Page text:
After many debates on the issue of backdoors and end-to-end encryption in the U.S. and the European Union, Giovanni Buttarelli, the European Data Protection Supervisor (EDPS), made it clear that all European Union citizens should be able to use end-to-end encryption with no backdoors.
Revising The ePrivacy Directive
Buttarelli is responsible for advising EU institutions on data protection legislation and how they can implement it properly. Giovanni reviewed the existing ePrivacy directive (passed in 2002) in a recent document and outlined how he believes the EU can revise and improve the ePrivacy Directive.
He began by calling for a new legal ePrivacy framework that’s smarter, stronger, and better enforced, so that the EU can guarantee that citizens’ communications are private, considering it’s a right enshrined in the Charter of Fundamental Rights of the European Union.
Buttarelli also believes that the General Data Protection Regulation (GDPR), which will soon unify the general privacy laws in the EU, should be complimented by a more specific and detailed ePrivacy framework. The new framework should bring stronger privacy safeguards online and clearer mechanisms for cooperation between law enforcement across EU member states.
Prohibiting Backdoors, Encouraging E2E Encryption
One example of how a new ePrivacy framework could extend the GDPR is by making it clear that EU citizens can use end-to-end encryption to protect their communications, and that it should prohibit backdoors in online services and electronic products.
“The new rules should also clearly allow users to use end-to-end encryption (without 'backdoors') to protect their electronic communications. Decryption, reverse engineering or monitoring of communications protected by encryption should be prohibited," said Giovanni Buttarelli, the European Data Protection Supervisor in a recently published document.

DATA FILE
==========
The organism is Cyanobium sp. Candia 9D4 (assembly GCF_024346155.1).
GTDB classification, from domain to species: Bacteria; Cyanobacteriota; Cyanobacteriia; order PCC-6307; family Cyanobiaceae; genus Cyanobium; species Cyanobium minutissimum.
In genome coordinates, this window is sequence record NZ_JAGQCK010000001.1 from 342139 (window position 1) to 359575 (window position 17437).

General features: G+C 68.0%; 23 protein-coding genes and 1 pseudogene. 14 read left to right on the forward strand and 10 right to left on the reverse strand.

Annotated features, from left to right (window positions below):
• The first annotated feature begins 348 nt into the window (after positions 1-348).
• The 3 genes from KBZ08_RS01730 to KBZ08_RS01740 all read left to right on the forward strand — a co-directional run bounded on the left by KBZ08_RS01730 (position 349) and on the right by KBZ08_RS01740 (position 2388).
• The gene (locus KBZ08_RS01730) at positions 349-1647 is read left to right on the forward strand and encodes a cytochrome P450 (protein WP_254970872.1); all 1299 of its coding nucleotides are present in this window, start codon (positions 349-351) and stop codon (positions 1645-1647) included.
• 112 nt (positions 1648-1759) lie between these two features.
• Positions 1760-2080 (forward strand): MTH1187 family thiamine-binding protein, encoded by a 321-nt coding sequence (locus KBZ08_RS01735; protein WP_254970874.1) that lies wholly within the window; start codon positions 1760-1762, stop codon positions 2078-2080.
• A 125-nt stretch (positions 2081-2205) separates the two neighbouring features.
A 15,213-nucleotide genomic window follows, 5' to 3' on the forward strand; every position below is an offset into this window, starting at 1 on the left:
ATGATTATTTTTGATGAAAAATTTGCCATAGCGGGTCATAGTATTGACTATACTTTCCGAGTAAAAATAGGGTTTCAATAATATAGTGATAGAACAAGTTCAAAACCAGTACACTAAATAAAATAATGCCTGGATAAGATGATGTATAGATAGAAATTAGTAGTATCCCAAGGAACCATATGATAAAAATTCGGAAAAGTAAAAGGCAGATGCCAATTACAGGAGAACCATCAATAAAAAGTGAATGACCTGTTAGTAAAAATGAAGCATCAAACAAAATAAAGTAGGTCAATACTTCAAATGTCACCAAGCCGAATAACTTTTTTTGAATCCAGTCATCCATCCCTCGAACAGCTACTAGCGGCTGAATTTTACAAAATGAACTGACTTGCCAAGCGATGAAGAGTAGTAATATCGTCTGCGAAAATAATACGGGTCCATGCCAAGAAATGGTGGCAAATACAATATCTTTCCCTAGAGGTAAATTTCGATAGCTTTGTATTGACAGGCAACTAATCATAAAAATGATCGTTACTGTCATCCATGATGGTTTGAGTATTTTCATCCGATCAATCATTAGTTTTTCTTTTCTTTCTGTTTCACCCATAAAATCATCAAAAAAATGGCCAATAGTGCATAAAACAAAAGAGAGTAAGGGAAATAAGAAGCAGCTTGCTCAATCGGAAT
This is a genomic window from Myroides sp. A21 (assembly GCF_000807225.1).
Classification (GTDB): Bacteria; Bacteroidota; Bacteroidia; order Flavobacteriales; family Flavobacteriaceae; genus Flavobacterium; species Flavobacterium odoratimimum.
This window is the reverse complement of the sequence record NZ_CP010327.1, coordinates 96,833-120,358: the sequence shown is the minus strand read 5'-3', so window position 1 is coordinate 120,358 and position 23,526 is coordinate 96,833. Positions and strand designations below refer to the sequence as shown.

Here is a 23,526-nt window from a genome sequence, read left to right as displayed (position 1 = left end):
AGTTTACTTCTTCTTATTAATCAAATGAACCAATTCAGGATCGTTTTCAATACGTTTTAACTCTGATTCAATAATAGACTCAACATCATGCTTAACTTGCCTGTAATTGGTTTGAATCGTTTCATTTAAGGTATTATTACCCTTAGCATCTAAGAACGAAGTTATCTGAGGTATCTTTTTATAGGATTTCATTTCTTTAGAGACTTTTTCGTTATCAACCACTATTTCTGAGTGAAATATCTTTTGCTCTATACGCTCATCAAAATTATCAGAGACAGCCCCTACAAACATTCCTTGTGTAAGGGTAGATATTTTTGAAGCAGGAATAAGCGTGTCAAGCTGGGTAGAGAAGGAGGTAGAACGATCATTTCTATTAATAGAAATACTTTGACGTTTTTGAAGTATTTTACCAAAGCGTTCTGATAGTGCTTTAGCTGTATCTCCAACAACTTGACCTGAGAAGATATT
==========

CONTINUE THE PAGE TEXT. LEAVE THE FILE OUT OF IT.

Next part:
Buttarelli not only wants backdoors, compelled decryption, and abusive spying prohibited, but he also recommended to the European Commission (the EU executive body that also proposes laws to the European Parliament) to encourage the adoption of end-to-end encrypted communications wherever possible. He also wants the European Commission to support the development of new encryption standards.
Buttarelli added that the confidentiality of users’ communications should be protected on all publicly accessible networks, including mobile carriers’ networks and Wi-Fi networks operated by hospitals, universities, and by other public administrations.
The framework should even protect machine-to-machine communications, such as communications between IoT devices, because those communications often include user data. Also, protections such as HTTPS encryption and other authentication protocols can ensure that it’s harder for bad actors to infect the devices with malware.
Tracking Only With Consent
The European Union has always put great emphasis on consent for giving out personal data, although it hasn’t always properly implemented legislation surrounding it (case in point: the EU cookie law). However, the European Data Protection Supervisor believes that consent should play an even bigger role in future privacy frameworks.
For instance, Buttarelli believes there shouldn’t be any “cookie walls.” That means sites shouldn’t offer a “take it or leave it” approach to tracking their visitors with cookies. Most websites have adopted the approach in the past because the EU hasn’t done a good job at enforcing its “cookie law.”
That led many people to believe that the law was pointless because they couldn’t access the sites without accepting the cookies. Therefore, at best, the cookie acceptance prompt became a nuisance for websites served on EU territory, despite the good intentions behind it.
However, the EDPS believes that future privacy laws should allow only first-party analytics without consent, while all third-party tracking tools will require specific and genuine consent from the user before the site enables it.
If there’s also going to be better enforcement, then we may see fewer sites that only allow users to visit them after they’ve accepted all the tracking tools they’re throwing at them. Buttarelli also recommended that browsers or operating systems should allow users to revoke the given consent as well.
Right now, the ePrivacy Directive only covers unsolicited communications for “commercial purposes,” but not all spam can fit into that category. For instance, current legislation would not cover spam that is actually a phishing attack, a financial fraud attempt, or other criminal attempts. The European Data Protection Supervisor recommended an update to ePrivacy Direct to include all types of unsolicited communications.